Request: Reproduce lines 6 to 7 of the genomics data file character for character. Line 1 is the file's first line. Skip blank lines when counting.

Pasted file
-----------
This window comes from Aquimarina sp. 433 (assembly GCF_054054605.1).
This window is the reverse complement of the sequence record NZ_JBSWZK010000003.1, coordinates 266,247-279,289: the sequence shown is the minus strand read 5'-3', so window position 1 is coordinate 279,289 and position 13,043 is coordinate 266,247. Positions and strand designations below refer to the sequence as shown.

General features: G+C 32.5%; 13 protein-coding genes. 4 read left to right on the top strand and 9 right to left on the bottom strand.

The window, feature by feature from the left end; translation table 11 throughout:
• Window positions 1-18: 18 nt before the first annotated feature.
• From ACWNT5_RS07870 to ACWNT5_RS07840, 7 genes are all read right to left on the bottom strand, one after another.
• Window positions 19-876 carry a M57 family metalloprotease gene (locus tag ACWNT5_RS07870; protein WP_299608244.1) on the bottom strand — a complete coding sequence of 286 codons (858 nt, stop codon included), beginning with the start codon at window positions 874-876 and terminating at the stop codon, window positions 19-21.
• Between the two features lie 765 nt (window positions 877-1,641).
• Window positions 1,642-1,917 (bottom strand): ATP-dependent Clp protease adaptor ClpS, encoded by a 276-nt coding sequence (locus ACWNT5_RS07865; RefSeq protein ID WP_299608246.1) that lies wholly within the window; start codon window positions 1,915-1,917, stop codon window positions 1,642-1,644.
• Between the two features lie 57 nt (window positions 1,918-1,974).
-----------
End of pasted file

• From ACWNT5_RS07870 to ACWNT5_RS07840, 7 genes are all read right to left on the bottom strand, one after another.
• Window positions 19-876 carry a M57 family metalloprotease gene (locus tag ACWNT5_RS07870; protein WP_299608244.1) on the bottom strand — a complete coding sequence of 286 codons (858 nt, stop codon included), beginning with the start codon at window positions 874-876 and terminating at the stop codon, window positions 19-21.